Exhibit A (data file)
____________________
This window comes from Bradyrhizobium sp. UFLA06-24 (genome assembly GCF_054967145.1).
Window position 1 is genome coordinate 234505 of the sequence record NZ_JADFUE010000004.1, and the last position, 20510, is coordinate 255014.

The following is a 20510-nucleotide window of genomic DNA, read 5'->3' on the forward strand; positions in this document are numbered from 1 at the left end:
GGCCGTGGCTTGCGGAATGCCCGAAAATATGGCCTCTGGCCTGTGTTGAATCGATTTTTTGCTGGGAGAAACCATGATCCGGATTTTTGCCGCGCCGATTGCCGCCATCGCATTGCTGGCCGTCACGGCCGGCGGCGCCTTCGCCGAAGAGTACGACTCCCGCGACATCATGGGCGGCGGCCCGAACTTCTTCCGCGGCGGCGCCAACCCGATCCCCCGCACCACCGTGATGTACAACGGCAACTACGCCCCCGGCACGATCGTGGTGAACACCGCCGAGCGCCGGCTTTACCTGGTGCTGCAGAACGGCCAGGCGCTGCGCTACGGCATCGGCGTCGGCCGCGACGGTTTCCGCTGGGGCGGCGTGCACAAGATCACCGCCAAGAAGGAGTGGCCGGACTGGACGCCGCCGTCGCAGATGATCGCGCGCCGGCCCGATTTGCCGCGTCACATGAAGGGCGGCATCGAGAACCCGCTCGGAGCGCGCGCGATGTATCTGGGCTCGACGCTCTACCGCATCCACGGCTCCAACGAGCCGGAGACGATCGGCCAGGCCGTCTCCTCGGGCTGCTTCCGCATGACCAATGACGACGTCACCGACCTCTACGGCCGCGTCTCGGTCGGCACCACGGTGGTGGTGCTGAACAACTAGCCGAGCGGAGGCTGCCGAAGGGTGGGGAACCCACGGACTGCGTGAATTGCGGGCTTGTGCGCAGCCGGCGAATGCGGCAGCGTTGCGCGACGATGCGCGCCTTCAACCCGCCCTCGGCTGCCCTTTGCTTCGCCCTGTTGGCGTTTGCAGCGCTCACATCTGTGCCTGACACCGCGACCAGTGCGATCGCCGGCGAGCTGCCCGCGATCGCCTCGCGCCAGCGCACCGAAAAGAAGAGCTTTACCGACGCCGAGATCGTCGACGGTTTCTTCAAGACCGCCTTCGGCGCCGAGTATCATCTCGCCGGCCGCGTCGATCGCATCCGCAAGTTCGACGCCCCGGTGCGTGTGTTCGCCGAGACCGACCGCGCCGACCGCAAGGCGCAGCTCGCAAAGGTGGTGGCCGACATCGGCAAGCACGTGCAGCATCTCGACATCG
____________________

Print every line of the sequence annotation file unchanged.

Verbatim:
This window comes from Bradyrhizobium sp. UFLA06-24 (genome assembly GCF_054967145.1).
Window position 1 is genome coordinate 234505 of the sequence record NZ_JADFUE010000004.1, and the last position, 20510, is coordinate 255014.

The following is a 20510-nucleotide window of genomic DNA, read 5'->3' on the forward strand; positions in this document are numbered from 1 at the left end:
GGCCGTGGCTTGCGGAATGCCCGAAAATATGGCCTCTGGCCTGTGTTGAATCGATTTTTTGCTGGGAGAAACCATGATCCGGATTTTTGCCGCGCCGATTGCCGCCATCGCATTGCTGGCCGTCACGGCCGGCGGCGCCTTCGCCGAAGAGTACGACTCCCGCGACATCATGGGCGGCGGCCCGAACTTCTTCCGCGGCGGCGCCAACCCGATCCCCCGCACCACCGTGATGTACAACGGCAACTACGCCCCCGGCACGATCGTGGTGAACACCGCCGAGCGCCGGCTTTACCTGGTGCTGCAGAACGGCCAGGCGCTGCGCTACGGCATCGGCGTCGGCCGCGACGGTTTCCGCTGGGGCGGCGTGCACAAGATCACCGCCAAGAAGGAGTGGCCGGACTGGACGCCGCCGTCGCAGATGATCGCGCGCCGGCCCGATTTGCCGCGTCACATGAAGGGCGGCATCGAGAACCCGCTCGGAGCGCGCGCGATGTATCTGGGCTCGACGCTCTACCGCATCCACGGCTCCAACGAGCCGGAGACGATCGGCCAGGCCGTCTCCTCGGGCTGCTTCCGCATGACCAATGACGACGTCACCGACCTCTACGGCCGCGTCTCGGTCGGCACCACGGTGGTGGTGCTGAACAACTAGCCGAGCGGAGGCTGCCGAAGGGTGGGGAACCCACGGACTGCGTGAATTGCGGGCTTGTGCGCAGCCGGCGAATGCGGCAGCGTTGCGCGACGATGCGCGCCTTCAACCCGCCCTCGGCTGCCCTTTGCTTCGCCCTGTTGGCGTTTGCAGCGCTCACATCTGTGCCTGACACCGCGACCAGTGCGATCGCCGGCGAGCTGCCCGCGATCGCCTCGCGCCAGCGCACCGAAAAGAAGAGCTTTACCGACGCCGAGATCGTCGACGGTTTCTTCAAGACCGCCTTCGGCGCCGAGTATCATCTCGCCGGCCGCGTCGATCGCATCCGCAAGTTCGACGCCCCGGTGCGTGTGTTCGCCGAGACCGACCGCGCCGACCGCAAGGCGCAGCTCGCAAAGGTGGTGGCCGACATCGGCAAGCACGTGCAGCATCTCGACATCG